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Famine Risk Spikes Amid Conflict, COVID-19 And Funding Gaps: WFP

The impact of conflicts old and new, climate
shocks and COVID-19, in addition to a lack of funding, have
left millions more on the verge of famine than six months
ago, the World Food Programme (WFP)
on Friday.

In an appeal for $5 billion “to
avoid famine” and support the “biggest operation in its
history”, WFP spokesperson Phiri
Tomson said that millions of refugees faced “uncertainty
and hunger” as the impact of the pandemic on emergency aid
budgets became clearer.

“The number of people
teetering on the brink of famine has risen from 34 million
projected at the beginning of the year, to 41 million
projected as of June”, he said. “Without immediate
emergency food assistance, they too face starvation, as the
slightest shock will push them over the cliff into famine

From bad to worse

According to
the latest IPC food insecurity assessments – which
humanitarians use to assess needs on a scale of one to five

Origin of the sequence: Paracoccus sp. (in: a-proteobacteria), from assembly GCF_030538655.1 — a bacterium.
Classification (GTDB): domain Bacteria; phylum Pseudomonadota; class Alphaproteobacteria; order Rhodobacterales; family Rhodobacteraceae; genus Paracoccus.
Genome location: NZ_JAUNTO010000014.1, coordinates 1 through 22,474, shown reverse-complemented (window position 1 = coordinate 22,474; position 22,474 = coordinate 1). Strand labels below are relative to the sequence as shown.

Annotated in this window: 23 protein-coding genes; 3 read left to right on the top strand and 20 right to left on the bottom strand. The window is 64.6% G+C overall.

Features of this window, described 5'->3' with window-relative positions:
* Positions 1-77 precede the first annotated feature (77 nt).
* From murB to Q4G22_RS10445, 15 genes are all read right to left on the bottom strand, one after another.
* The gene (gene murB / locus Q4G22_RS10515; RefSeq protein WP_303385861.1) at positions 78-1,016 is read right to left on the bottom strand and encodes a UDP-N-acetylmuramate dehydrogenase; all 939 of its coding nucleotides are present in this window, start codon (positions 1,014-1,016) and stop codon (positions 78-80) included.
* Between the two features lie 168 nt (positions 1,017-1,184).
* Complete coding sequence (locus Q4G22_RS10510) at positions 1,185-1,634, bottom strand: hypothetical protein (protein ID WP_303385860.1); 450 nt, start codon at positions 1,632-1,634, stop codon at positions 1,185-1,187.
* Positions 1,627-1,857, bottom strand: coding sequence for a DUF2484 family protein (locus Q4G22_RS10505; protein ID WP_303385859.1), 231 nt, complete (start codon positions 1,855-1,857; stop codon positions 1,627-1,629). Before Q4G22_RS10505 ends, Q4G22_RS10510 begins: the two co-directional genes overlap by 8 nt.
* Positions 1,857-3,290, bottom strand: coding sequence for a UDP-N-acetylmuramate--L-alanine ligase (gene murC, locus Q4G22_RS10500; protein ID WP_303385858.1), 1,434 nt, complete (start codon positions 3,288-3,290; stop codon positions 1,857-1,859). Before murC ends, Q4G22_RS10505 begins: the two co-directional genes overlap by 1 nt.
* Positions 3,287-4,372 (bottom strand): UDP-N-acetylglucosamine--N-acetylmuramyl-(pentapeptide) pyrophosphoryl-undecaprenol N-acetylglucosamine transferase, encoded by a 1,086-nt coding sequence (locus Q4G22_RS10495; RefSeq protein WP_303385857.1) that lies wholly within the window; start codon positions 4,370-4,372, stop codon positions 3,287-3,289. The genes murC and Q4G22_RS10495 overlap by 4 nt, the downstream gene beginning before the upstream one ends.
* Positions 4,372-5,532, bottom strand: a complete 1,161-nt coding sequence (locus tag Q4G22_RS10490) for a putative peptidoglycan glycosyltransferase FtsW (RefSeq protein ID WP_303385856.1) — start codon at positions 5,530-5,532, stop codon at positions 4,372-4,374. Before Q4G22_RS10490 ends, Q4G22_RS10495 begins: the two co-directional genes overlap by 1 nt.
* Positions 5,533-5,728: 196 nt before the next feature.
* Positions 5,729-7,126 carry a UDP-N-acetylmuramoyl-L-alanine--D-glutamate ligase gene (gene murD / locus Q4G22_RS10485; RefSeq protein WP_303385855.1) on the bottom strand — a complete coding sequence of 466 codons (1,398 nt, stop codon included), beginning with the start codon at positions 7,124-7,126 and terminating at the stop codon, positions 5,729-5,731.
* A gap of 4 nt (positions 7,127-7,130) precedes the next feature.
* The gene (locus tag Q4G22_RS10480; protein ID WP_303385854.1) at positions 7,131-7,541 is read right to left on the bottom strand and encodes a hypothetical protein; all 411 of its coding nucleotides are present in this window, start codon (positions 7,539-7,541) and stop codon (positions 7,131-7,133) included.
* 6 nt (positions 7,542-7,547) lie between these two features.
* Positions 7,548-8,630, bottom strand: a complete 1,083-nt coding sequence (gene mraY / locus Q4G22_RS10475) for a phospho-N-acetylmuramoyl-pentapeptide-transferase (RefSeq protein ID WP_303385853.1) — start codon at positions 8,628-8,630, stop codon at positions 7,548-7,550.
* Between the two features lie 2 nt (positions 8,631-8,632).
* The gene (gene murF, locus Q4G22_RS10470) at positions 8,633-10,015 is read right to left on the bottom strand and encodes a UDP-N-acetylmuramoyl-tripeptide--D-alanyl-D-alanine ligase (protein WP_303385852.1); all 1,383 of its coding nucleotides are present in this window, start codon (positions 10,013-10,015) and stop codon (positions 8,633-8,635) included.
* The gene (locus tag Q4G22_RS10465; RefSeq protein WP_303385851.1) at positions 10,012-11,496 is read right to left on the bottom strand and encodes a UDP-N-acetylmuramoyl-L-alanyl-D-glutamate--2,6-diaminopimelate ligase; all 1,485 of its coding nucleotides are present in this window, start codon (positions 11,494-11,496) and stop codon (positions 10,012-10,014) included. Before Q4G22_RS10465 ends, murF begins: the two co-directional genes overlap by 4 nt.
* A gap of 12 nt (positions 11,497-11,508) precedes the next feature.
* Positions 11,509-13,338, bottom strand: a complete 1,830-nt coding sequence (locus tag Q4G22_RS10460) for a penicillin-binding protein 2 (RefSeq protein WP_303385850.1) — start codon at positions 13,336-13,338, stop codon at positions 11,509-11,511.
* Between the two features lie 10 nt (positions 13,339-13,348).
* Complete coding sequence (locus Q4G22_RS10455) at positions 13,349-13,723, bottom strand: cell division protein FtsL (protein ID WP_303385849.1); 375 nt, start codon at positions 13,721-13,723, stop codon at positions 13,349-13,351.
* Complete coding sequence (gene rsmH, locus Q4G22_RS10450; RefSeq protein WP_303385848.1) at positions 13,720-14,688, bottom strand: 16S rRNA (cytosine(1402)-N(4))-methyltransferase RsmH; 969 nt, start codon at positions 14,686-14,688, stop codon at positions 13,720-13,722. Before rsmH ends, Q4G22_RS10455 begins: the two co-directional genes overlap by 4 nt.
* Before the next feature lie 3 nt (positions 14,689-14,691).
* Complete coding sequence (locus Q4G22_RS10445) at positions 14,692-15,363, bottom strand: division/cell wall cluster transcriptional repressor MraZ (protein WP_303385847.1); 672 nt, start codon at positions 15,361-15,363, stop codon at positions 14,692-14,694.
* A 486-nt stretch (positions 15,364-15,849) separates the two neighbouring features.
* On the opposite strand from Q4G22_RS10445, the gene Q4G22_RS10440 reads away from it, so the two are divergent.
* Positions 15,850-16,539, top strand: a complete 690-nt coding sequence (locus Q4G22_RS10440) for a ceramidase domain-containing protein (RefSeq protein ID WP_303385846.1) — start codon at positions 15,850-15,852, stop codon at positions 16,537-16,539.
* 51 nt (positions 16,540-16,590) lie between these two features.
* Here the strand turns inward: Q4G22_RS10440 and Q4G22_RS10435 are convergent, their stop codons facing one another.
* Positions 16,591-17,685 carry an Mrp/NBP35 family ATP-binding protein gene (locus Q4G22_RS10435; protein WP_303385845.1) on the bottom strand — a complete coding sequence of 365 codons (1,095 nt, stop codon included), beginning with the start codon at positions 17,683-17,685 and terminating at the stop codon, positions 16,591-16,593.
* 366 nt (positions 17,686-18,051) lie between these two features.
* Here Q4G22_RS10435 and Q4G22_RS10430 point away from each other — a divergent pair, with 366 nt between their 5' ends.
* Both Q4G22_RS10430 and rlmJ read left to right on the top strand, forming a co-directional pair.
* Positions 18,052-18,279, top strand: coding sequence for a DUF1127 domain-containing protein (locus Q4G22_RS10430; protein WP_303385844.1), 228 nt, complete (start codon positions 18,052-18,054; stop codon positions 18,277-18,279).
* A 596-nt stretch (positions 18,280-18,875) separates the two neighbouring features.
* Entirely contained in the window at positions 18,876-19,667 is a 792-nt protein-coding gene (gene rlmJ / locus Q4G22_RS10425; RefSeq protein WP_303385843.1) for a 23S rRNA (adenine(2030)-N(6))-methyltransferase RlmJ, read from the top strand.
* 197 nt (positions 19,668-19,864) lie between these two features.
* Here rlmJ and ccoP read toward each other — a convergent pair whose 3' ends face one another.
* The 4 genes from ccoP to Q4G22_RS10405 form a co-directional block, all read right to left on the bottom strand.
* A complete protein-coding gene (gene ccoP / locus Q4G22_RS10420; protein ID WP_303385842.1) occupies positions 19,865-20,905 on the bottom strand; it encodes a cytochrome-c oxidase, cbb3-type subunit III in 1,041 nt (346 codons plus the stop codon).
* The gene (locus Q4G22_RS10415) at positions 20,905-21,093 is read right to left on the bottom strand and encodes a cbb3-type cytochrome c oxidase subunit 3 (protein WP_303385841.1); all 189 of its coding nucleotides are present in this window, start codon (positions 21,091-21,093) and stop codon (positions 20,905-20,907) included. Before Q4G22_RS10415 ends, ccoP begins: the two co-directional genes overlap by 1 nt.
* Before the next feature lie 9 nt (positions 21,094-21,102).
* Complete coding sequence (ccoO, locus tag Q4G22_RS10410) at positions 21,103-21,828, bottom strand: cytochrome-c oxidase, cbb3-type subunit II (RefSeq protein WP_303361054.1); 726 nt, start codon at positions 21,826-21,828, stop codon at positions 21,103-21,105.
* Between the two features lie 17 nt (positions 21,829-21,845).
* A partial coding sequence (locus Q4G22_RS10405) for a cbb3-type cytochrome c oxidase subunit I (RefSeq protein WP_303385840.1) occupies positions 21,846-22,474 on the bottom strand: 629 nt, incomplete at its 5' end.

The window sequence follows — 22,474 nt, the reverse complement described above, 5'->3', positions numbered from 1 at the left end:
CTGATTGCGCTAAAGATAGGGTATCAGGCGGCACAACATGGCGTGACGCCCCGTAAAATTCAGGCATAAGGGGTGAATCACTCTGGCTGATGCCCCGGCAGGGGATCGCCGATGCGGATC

– the 41 million “are people who are in IPC phase 4 –
emergency”, the WFP spokesperson explained.

refugee influxes linked to conflict and drought have
increased needs for people in “IPC phase 5 –
catastrophe” and “that number stands at 584,000
people”, Mr. Phiri continued. “These are people in
Ethiopia’s Tigray region, Madagascar, particularly the
southern part; South Sudan, especially as we are now at the
height of the lean season in that country, and

‘Brutal choices’

Launching its
Operational Response Plan
, the UN agency highlighted
operations in no less than eight countries and regions where
it has had to make “brutal choices” because of
significant funding shortfalls.

In practice, this has
meant reduced rations “across east and southern Africa, as
well as the Middle East…among some of the world’s most
vulnerable people who rely on WFP to survive”, said Mr.

“In some cases it’s 40 per cent, in some
cases it’s 25 per cent, in some cases it’s 60 per
cent…The fact is, the assistance we provide is a basic
need, the assistance we provide is just enough to help
people get by.”

West and Central Africa in

For many vulnerable aid recipients in West and
Central Africa, the COVID-19 pandemic
has left them without the opportunity to work to supplement
their rations and unable to pay for increasingly expensive
staple foods. “Countries like Chad, Niger and Burkina,
Mauritania; these are all countries of concern, including
Sierra Leone as well,” said Mr. Phiri, after a warning by
the UN agency that the world was no longer moving towards
Zero Hunger.

“Progress has stalled, reversed, and
today, more than 270 million people are estimated to be
acutely food insecure or at high risk in 2021,” it said in

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